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Olson: The logic of collective action

Disclaimer. Don't rely on these old notes in lieu of reading the literature, but they can jog your memory. As a grad student long ago, my peers and I collaborated to write and exchange summaries of political science research. I posted them to a wiki-style website. "Wikisum" is now dead but archived here. I cannot vouch for these notes' accuracy, nor can I say who wrote them.

Olson. 1965. The logic of collective action. Cambridge: Harvard University Press.

In Brief

Olson lays out his general theory in chapter 1, where he discusses individual rationality, selective incentives, and so on.

Three kinds of groups

  1. Privileged groups (members of this group would gain more from a public good than it would cost them to provide it unilaterally);
  2. Latent groups (any member of this group could withhold his contribution to the public good without causing a noticeable reduction in its supply); and
  3. Intermediate groups (if any member of this group withholds his contribution, it will cause a noticeable decrease in supply of the good, or a noticeable rise in cost to other contributors).

Variables and hypotheses

Y = common goods provision; X = group size

Why large groups have problems

Large groups have problems providing common goods for three reasons:

  1. each group member has a lower share of the benefits;
  2. so it's less likely that anybody's benefits of helping provide the good exceed the costs;
  3. and organizational costs rise with group size.

Exclusive vs inclusive goods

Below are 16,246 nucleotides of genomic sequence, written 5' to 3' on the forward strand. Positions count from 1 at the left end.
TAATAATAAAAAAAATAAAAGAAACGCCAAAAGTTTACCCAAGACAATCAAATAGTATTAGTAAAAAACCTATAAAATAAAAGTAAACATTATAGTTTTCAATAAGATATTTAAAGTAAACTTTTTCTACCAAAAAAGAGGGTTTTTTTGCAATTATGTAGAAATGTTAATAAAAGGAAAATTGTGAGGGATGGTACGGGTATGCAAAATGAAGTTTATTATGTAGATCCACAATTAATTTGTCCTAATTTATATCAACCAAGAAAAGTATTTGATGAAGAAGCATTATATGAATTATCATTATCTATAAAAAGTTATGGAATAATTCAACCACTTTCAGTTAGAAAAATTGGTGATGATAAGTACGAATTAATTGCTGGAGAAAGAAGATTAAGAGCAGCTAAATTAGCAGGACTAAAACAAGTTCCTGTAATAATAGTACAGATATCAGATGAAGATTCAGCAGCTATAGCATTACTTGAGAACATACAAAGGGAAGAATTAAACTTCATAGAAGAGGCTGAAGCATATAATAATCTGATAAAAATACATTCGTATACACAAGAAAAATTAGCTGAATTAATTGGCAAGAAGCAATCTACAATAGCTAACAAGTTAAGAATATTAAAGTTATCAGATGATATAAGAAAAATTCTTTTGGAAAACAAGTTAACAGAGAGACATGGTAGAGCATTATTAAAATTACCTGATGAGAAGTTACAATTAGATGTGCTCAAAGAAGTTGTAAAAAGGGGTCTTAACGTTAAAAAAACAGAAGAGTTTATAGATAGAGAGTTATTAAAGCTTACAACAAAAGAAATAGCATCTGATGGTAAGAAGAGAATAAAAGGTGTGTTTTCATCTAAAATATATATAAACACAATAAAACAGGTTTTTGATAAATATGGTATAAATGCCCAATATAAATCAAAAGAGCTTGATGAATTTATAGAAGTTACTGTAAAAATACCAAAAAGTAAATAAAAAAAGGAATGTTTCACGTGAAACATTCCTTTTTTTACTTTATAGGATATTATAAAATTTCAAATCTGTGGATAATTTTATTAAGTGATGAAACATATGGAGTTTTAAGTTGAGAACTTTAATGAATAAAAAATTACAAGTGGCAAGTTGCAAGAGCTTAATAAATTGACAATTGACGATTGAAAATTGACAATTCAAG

There are two kinds of common goods: exclusive and inclusive. With exclusive common goods, the supply is limited. Think of a cartel; each firm wants to increase output (to increase its profits), but if all firms do this, the profits disappear (as the price falls). The supply of profits is limited, so it is an exclusive good. With inclusive goods, however, supply is not limited. Whether more members are welcome depends on whether the good is exclusive or inclusive. Firms prefer to have few competitors because goods are exclusive; unions prefer to maximize membership because its goods are inclusive, and having more members spreads the costs around more.

Group Size and Group Behavior

Orthodox Theories of State and Class

In chapter 4, Olson applies his theory of collection action to a review of what he calls "orthodox theories." Although he starts by looking elsewhere, the chapter rapidly becomes a review of Marxism. Marx was often criticized for placing too much emphasis on self-interest (in his view, ideology, religion, and everything else were just veiled ways for one class to express its wealth-maximizing interests). The state was the means by which one class could oppress another. What Marx missed, however, was that the rational individuals he envisioned would not have an incentive to participate in the class revolts he predicted. Lenin appears to have understood the problem; in "What is to be Done," Lenin argued that communists would need to be led by a committed, disciplined, self-sacrificing minority.

Olson does point out that in some cases group behavior might be prompted by irrational causes (108). Perhaps later works by Horowitz and Gurr fit into this field.

Research by the same authors

Research on similar subjects


Olson, Mancur (author)EconomicsCollective ActionInstitutionsOrigins of InstitutionsStructure of Interests in Society

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